I am sitting in my basement typing away on my laptop surrounded by my orchids. They got moved inside last night. Thankfully a fan is blasting over me and the plants. I can here you saying that 'Chuckie, you have gone absolutely crazy'. Well in the words of our Prime Minister, Kevin Rudd 'extraordinary times call for extraordinary measures'.
You see, at the moment the temperatures outside are just over 43C (110F). Last week we had similar and higher temperatures for three days in a row. Needless to say all sorts of organisms suffered. Animals, including humans, were dying, plants were dying, and dust storms were blanketing everything. Today is even worse as they predict it will get to 44C or higher (112F). with winds of 50-90 Kilometres per hour. Our community fire guard phone tree was activated earlier today and we just got notification that there are two fires 10k northwest of us. The winds are blowing out of the northwest!!!
The orchids had a particularly hard time. Not all of them though. Many of the Cymbidiums lived through with little more than losing the odd leaf or two. Some others did not fare as well. Below are some pictures of the worst of the casualties. My friends on the Cymbidium Forum wanted to see the 'devastation' . Well to feed their morbid curiosity, the camera was pulled out and a different kind of picture taken! I hope you enjoy these George! Stop gloating that you have such nice weather in your part of the world.
The first picture is of a beautiful little cloud-forest plant called Maxillaria sophronites. It is normally a pretty tough little plant. Interestingly, it didn't scorch in the heat but basically 'cooked' . All of the plant tissues first blanched, like brocolli in a steamer, and then turned these lovely shades of brown. It is heading toward the compost bin. The second photo is the usually magnificant Maxillaria fletcherianum. The plant did have half a dozen fully-leaved pseudobulbs and flower spikes starting to form. It now only has two severely burnt leaves on the very youngest growth. Very sad.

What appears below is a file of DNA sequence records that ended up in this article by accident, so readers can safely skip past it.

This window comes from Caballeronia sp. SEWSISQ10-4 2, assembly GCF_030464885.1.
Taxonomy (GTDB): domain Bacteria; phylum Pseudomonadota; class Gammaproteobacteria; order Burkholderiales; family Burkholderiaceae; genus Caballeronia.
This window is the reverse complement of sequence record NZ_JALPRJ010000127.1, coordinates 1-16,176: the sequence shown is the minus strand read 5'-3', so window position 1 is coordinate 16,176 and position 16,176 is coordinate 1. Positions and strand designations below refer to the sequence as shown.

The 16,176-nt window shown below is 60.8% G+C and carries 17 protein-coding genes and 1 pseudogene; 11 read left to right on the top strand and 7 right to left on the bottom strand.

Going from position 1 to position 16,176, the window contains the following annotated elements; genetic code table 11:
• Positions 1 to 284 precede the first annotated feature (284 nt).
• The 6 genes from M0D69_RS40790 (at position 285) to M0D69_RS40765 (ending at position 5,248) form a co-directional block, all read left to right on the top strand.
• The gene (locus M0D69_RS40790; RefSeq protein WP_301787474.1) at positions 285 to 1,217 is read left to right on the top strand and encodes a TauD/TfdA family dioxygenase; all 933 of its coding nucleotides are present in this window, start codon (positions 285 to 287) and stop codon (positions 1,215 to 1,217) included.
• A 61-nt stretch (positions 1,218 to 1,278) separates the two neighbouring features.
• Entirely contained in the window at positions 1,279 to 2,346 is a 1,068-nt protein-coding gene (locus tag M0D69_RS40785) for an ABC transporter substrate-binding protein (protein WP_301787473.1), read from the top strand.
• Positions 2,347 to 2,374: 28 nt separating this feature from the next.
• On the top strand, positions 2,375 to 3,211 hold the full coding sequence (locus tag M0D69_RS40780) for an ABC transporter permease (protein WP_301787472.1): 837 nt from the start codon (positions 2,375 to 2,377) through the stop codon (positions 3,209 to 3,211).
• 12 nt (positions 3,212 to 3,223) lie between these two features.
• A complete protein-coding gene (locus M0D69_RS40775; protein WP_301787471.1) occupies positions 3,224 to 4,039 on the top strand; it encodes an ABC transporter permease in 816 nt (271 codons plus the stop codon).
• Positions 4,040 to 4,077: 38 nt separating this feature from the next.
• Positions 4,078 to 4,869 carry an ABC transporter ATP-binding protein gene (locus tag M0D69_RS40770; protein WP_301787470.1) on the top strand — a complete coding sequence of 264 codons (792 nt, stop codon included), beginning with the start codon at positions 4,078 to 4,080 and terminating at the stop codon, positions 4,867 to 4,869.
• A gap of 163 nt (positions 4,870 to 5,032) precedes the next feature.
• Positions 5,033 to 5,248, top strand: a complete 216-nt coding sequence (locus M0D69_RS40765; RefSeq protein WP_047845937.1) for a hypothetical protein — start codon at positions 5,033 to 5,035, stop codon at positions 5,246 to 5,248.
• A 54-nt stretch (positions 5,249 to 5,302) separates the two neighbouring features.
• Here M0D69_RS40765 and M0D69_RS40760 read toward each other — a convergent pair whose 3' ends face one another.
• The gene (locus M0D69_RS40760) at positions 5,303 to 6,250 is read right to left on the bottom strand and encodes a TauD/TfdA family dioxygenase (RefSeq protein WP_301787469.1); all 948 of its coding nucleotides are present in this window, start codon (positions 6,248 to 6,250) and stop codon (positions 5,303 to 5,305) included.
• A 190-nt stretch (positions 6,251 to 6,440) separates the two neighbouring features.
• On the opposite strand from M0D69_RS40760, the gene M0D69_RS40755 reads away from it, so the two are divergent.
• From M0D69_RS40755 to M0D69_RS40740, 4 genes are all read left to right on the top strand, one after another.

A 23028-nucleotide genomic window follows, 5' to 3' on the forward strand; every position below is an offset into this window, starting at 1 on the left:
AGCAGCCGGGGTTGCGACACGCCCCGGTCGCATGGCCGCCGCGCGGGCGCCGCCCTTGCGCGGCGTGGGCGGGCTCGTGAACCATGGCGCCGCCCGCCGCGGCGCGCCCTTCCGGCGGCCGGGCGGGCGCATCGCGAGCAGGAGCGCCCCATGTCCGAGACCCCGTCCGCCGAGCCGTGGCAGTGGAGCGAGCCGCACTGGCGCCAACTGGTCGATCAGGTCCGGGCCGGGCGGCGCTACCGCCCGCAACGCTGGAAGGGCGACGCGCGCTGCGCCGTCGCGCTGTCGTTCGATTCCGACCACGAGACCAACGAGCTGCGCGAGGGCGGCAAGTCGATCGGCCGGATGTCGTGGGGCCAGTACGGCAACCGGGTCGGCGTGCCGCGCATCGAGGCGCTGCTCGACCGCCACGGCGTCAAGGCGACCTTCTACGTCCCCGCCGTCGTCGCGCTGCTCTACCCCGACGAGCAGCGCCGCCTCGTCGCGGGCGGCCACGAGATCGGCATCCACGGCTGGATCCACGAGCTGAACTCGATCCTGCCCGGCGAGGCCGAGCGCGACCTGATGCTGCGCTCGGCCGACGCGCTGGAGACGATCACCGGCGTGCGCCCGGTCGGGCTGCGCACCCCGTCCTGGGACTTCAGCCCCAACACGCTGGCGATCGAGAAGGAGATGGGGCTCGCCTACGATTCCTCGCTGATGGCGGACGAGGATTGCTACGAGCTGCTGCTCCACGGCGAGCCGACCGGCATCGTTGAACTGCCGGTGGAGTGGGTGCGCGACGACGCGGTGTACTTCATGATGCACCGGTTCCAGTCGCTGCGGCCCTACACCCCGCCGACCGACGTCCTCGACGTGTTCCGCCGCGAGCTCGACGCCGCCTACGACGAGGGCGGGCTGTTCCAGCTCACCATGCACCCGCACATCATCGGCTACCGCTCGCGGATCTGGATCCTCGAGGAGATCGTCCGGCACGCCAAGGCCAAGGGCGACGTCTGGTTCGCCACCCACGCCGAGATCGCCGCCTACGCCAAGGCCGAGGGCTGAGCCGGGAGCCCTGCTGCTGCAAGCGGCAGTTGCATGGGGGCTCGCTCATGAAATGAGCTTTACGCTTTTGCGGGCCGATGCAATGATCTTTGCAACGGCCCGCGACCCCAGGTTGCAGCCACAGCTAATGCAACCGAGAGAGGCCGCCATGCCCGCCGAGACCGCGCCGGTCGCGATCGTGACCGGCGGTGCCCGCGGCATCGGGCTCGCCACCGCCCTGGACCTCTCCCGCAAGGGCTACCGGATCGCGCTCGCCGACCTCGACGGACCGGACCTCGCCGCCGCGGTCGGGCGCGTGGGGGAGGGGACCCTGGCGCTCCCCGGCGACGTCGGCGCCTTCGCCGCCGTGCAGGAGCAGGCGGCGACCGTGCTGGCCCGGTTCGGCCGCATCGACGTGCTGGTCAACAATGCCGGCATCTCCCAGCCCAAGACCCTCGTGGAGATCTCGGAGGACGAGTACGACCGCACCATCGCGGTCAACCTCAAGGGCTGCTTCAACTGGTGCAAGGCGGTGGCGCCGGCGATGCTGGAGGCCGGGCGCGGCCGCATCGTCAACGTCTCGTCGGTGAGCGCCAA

The worst affected plants were the Masdevallias. These mostly cloud forest plants without much in the way of water reserves, literally curled up their toes. All but two plants in my Masdevallia collection are dead. Maxillaria triangularis, pictured below, gives you some indication of what the rest of my Masdevallias look like. They are now the most expensive compost you can think of.
While the majority of the cymbidiums fared pretty well, some did not. Below is a picture of what was a mature plant of Cym. iansonii. Not only did the leaves cook, but the pseudobulbs also steamed to the point of blanching. While some plants had burnt tips, this species cooked from the inside out! The leaves stayed green longer than the pseudobulbs. The leaves on these cooked pseudobulbs shed a few days later and the new growth that at first appeared green rotted from the base upward! The ends of the leaves are green but the bases are completely black.
A couple of the Cymbidium devonianum hybrids responded in a very peculiar way. Instead of pseudobulbs cooking or leaves getting burnt tips individual cells withing the leaf bleached. Not all of the cells but a scattering of cells. And not on the young growth, only on the older leaves. Very strange. Below is a picture of Cymbidium Devon Odyssey exhibiting the mottled cell bleaching induced by heat.
The wierdiest of the heat damage is this living but bleached tissue. Not hot enough to kill the cell but enough to blast the chloroplasts.
Bound for South Australia
2 years ago